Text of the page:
5 podcasts about the world of art you’ll love

We know that finding loveable podcast series and episodes can be a challenge. So we’ve done the work for you. Below you can find a list of wonderful podcasts related to the world of art. The first two explore specific Mexican paintings/painters (Remedios Varo, Frida Kahlo), ‘Colors’ (clue in the title) explores the world of color and HablemosArte and A Piece of Work are broad-ranging and engaging series which explore many of the questions about art you didn’t know you had (e.g. does art have to be beautiful?). We hope you enjoy them and if you have other suggestions, let us know!

“Remedios Varo,” Arte Compacto (Spanish)

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In this episode, Juanra Sanza and Bernardo Pajares discuss the life and art of Remedios Varo, a Spanish artist who spent much of her life in Mexico and whom they describe as “the shaman of Surrealism.” 

The episode discusses the role of women in Surrealism, initially as muses and later as active members of the movement and Vero’s desire for freedom and escape from limitations as well as Remedios’ personal unconventional experience of not fitting into the traditional surrealist group in Paris but eventually becoming recognised as a member of the surrealist group in Barcelona. It also discusses her unique artistic style, which combines geometry with dreams creating a sense of enchantment for viewers, as well as taking a closer look at the presence of recurring symbols in Remedios’ works.

“Frida Kahlo’s “Dos Mujeres (Salvadora y Herminia)” (1928),” The Lonely Palette (English)

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Through The Lonely Palette, host Tamar Avishai aims to “return art history to the masses, one painting at a time.” Each episode focuses on one object – a painting, a sculpture, an installation – and tells its story in tantalizing detail. 

In this episode, Tamar takes a closer look at “Dos Mujeres,” which features two women against a background of lush foliage and provides various observations and interpretations. Tamar discusses the significance of the subjects’ gaze and facial expressions as well as the background, and suggests that their possibly-held roles as maids might be a tribute to the people who had helped Frida in her life.

Tamar also touches upon the problematic portrayal of Frida in the media, particularly a headline from 1933 describing her as “the wife of master mural painter gleefully dabbles in works of art” and her relationship with Diego Rivera.

“Colors,” Radiolab (English)

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Radiolab never disappoints, every week deep-diving on interesting topics and sharing them in a beautiful, captivating, fun and very slightly chaotic way. In this firm-favorite episode from 2012, hosts Jad Abumrad and Robert Krulwich ask age-old questions such as “what are colors?” “where do they come from?” and “to what extent is color a physical thing in the physical world, and to what extent is it created in our minds?”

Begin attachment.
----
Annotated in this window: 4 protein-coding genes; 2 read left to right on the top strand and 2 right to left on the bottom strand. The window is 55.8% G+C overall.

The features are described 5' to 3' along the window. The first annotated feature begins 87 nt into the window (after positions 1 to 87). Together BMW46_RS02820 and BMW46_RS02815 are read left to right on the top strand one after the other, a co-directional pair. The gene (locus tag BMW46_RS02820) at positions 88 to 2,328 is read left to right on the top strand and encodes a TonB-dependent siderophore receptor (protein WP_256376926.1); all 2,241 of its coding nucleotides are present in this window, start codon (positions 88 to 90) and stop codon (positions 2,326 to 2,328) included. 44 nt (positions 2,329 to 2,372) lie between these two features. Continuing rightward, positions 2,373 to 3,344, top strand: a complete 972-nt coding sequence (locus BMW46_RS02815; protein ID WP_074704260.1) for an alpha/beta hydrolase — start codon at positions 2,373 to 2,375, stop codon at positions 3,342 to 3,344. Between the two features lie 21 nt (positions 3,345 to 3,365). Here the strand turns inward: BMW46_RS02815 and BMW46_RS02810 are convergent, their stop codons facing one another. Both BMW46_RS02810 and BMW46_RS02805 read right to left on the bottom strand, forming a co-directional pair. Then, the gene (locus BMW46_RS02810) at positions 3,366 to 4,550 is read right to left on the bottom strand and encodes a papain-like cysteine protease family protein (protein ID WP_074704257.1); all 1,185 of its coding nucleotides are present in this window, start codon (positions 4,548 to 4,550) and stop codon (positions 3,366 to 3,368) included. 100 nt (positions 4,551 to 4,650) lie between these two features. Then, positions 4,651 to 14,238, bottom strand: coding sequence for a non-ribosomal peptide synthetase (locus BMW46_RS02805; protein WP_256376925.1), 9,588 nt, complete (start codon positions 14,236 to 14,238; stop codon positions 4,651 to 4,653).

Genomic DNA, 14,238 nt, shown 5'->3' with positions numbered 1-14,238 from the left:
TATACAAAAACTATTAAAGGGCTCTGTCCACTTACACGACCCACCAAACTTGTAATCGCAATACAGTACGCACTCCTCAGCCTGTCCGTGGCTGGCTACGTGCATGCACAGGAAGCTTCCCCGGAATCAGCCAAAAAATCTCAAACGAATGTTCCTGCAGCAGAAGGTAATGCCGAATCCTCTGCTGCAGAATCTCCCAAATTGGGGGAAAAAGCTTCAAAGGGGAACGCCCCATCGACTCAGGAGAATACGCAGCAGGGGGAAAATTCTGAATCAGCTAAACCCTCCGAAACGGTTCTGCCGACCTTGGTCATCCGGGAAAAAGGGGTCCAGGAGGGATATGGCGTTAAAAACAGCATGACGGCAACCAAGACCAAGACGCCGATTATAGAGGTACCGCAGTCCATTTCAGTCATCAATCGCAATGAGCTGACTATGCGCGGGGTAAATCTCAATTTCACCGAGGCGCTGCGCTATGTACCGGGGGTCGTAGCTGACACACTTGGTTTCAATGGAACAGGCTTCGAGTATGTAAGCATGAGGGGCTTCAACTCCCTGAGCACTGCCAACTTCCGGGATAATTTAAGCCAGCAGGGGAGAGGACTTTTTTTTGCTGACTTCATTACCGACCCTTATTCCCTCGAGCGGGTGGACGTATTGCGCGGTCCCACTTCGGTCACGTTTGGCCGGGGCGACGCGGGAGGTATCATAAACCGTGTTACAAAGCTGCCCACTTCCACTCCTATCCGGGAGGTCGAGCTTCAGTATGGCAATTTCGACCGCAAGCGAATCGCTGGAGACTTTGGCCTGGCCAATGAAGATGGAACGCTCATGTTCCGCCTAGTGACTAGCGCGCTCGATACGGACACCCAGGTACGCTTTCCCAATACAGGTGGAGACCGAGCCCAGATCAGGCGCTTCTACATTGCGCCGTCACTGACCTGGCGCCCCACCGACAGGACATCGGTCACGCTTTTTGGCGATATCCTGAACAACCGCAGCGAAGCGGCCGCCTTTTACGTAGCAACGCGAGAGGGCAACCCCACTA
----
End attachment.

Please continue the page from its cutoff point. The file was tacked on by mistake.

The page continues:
Starting with Sir Isaac Newton, who was so eager to solve these very mysteries that he stuck a knife in his eye to pinpoint the answer, Radiolab explores butterflies and sea creatures that see a rainbow way beyond anything humans can experience and hired a choir to illustrate their learnings. They go on to ask “why is the sky blue?”

HablemosArte (Spanish)

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HablemosArte is a podcast from Roberta Villarreal, who has dedicated herself to making Art History more accessible for people who know who Van Gosh is but don’t necessarily understand Post-Impressionism perfectly. She speaks in a friendly and easy-to-follow way and topics are wide-ranging, including: the power of the Church in art, how to understand the work of Mark Rothko and deep dives on the likes of Edward Munch.  

A Piece of Work (English)

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In ten twenty-minute episodes, Abbi Jacobson, a crew of art experts and her celebrity friends talk us through a sampling of the greatest artworks in the Museum of Modern Art (MoMA) in New York. MoMA has influenced the contemporary art world since its founding in 1929 by a group,better known then as “the daring ladies.”

The result – a light art history lesson on the likes of Marcel Duchamp’s porcelain urinal and Andy Warhol and James Turrell. Discussions take place around; what does it all mean? does art have to be beautiful? when you look at abstract art, what are you supposed to see among all those splatters and blobs? Discussions all enhanced by the delicious comments of drag queen RuPaul (“If it’s [the art’s] got naked people and big, fat asses, I’m in”).

“A Piece of Work” touches on many ideas with its main goal being to make art fun.